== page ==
Image: President Donald Trump speaks during a coronavirus task force briefing at the White House, Sunday, March 22, 2020, in Washington. (AP Photo/Patrick Semansky)
The Golden Hammer Staff Reports
Conroe, Washington, D.C., and Austin, March 24 – Even with 19 positive test results for Chinese coronavirus in Montgomery County as of Monday night, March 23, 2020, fears are rising that the government reaction resulting in profound unemployment and a virtual shutdown of economic activity, as well as direct government interference in the right to free association of peoples, is worse than the disease itself.
President Trump ponders if “cure…worse than the problem itself.”
President Donald Trump put it bluntly: “WE CANNOT LET THE CURE BE WORSE THAN THE PROBLEM ITSELF.”
Trump, who tweeted his declaration overnight, is caught in the middle as tensions are rising between those who argue the country needs to get back up and running to prevent a deep depression, and medical experts who warn that, unless more extreme action is taken, the human cost will be catastrophic.
Health experts have made clear that unless Americans continue to dramatically limit social interaction — staying home from work and isolating themselves — the number of infections will overwhelm the health care system, as it has in parts of Italy, leading to many more deaths. While the worst outbreaks are concentrated in certain parts of the country, such as New York, experts warn that the highly infectious disease is certain to spread.
But with the economic impact now snapping into focus with millions out of work, businesses shuttered and the markets in free fall — all undermining Trump’s reelection message — the chorus of backlash is growing louder.
“We can’t shut in the economy. The economic cost to individuals is just too great,” Larry Kudlow, Trump’s top economic adviser, said in an interview Monday on Fox News Channel. “The president is right. The cure can’t be worse than the disease and we’re going to have to make some difficult trade-offs.”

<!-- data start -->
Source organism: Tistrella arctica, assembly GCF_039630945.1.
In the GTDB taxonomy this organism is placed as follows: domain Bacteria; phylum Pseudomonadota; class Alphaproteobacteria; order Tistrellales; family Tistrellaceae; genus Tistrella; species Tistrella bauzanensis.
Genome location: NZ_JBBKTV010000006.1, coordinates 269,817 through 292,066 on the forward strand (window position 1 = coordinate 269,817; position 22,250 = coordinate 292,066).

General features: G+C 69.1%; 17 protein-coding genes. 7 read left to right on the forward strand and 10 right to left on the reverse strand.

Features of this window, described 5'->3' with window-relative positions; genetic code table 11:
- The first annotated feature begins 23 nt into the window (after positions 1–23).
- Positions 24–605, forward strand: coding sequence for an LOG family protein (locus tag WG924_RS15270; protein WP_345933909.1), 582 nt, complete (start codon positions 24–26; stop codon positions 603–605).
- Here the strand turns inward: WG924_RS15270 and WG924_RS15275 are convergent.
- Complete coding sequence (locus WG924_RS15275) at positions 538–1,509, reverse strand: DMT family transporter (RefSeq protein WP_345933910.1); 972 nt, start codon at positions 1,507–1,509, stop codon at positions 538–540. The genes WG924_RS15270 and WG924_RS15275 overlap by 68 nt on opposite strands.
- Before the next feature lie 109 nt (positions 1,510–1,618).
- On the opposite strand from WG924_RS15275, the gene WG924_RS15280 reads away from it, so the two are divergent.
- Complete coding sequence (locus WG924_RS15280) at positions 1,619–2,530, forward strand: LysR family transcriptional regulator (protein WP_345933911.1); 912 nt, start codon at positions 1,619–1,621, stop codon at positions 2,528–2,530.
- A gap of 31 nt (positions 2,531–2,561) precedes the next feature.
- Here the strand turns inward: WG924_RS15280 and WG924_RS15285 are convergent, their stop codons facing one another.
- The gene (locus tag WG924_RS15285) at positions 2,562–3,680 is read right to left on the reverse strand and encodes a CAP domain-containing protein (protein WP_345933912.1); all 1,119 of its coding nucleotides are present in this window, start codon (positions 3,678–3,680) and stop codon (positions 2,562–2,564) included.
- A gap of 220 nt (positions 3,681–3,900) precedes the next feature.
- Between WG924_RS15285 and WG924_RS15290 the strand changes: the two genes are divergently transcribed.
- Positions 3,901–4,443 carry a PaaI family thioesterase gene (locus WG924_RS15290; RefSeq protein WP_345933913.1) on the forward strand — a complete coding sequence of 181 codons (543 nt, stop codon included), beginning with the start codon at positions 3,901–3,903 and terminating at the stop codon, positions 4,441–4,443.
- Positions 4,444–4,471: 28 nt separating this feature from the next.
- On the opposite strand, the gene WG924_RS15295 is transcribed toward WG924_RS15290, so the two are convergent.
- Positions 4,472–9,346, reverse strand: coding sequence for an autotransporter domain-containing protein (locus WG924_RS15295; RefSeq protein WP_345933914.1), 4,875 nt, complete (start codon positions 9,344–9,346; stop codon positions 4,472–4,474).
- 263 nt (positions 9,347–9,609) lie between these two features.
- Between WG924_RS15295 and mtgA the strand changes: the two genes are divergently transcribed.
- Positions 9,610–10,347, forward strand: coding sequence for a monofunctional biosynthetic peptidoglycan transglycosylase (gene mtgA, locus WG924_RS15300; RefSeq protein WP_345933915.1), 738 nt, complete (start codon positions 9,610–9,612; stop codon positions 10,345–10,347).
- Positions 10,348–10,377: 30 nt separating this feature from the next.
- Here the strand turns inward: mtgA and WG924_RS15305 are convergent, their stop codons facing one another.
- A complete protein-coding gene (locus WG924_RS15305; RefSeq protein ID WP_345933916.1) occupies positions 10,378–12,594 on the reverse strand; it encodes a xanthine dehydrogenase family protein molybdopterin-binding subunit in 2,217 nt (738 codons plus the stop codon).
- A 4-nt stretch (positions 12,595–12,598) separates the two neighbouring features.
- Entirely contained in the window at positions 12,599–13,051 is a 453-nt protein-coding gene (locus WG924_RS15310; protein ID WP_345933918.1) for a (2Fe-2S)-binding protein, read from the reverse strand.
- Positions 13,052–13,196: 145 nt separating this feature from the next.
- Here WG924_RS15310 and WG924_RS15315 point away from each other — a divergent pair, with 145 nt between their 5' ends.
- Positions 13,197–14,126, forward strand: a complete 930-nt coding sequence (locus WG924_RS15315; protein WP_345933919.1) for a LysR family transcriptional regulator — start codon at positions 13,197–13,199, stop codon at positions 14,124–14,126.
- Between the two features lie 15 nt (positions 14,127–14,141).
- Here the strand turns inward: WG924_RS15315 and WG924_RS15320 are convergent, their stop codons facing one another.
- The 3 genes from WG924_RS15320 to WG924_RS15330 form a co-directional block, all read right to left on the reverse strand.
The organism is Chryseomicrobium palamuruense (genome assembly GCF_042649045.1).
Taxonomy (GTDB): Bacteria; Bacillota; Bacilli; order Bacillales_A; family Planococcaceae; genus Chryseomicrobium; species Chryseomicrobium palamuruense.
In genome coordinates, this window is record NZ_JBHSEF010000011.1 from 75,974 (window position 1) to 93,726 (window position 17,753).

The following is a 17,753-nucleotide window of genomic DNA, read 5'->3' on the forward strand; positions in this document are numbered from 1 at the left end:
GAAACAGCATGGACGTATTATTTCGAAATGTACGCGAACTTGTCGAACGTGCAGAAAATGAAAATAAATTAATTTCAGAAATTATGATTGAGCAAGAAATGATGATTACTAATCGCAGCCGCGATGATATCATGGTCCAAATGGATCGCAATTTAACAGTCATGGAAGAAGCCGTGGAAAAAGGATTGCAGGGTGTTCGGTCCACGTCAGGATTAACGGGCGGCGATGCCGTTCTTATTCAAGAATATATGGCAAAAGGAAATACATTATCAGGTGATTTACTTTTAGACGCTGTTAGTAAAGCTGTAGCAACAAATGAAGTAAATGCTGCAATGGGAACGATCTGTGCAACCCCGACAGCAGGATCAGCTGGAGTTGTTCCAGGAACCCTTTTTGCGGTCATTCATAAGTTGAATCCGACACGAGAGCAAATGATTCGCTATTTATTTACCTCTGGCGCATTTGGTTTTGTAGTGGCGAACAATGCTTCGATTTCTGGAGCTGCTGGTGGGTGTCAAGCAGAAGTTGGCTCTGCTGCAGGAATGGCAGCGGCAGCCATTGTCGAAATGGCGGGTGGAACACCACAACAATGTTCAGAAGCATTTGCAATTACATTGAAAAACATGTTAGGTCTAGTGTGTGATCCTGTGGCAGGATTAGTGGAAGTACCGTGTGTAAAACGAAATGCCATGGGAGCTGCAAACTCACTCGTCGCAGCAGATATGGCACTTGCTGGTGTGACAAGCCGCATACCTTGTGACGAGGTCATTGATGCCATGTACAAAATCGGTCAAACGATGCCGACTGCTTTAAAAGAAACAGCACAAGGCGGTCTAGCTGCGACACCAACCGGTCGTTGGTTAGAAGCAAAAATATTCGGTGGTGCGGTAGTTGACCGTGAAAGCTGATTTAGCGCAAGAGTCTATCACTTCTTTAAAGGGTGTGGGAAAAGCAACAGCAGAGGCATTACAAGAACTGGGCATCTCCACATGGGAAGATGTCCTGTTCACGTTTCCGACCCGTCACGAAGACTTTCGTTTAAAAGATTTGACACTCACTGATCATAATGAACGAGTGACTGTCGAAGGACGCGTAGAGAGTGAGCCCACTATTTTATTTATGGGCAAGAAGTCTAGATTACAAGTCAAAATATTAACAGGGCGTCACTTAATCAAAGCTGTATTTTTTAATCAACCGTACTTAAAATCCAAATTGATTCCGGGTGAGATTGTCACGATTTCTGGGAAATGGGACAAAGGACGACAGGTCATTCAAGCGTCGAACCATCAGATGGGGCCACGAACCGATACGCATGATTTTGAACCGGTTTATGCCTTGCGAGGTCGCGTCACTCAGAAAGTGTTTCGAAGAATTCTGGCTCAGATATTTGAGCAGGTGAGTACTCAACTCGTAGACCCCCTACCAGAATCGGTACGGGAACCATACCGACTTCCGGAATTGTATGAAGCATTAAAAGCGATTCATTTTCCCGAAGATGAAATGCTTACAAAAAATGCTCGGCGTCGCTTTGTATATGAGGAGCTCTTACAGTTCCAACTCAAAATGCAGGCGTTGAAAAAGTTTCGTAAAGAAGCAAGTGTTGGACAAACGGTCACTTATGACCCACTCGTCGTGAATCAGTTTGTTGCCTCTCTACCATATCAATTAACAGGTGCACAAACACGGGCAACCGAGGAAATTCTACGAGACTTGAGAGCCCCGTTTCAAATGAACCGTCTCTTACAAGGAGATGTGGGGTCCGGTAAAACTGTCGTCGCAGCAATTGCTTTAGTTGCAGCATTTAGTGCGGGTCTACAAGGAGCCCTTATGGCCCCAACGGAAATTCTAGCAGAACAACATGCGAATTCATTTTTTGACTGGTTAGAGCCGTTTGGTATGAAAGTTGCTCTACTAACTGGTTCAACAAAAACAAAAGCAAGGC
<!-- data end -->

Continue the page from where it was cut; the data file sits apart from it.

It’s an opinion that has been echoed by others in the White House, some Republicans in Congress and on Fox, where host Steve Hilton delivered a monologue Sunday night that appeared to have, at least partially, inspired Trump’s tweet.
“You know that famous phrase, the cure is worse than the disease? That is exactly the territory we hurtling towards,” Hilton told his viewers, describing the economic, social and human impact of the shutdown as an “even bigger crisis” than the virus.
“You think it’s just the coronavirus that kills people? This total economic shutdown will kill people,” he said, pointing to growing poverty and despair.
The White House, which for the last two weeks has largely allowed doctors to lead the administration’s response, already seemed to be shifting in that direction.
Even as Trump tweeted that he would be waiting until the end of the current 15-day period of recommended closures and self-isolation to make any decisions, the Centers for Disease Control and Prevention was set to announce new guidance Monday making it possible for people who have been exposed to the virus to return to work faster “by wearing a mask for a certain period of time,” Vice President Mike Pence said Sunday.
It’s a change in tone that is drawing criticism from public health experts who suggested Trump risks making a dangerous mistake if he sets up a conflict between public health and the nation’s economic well-being, given how unlikely it is the threat posed by the virus will subside in another week.
If the U.S. stops social distancing too soon, “you will have more deaths and more dives in the stock market,” warned Lawrence Gostin of Georgetown University, a lawyer with extensive public health expertise.
And the outbreak could come surging back once people return to their normal routines of commuting, working, dining out and socializing — further stressing the economy.
John Auerbach, president of the nonpartisan Trust for America’s Health, which works with governments at all levels to improve preparedness for public health emergencies, said widespread illness and death also have a powerful economic impact that’s impossible to ignore or play down.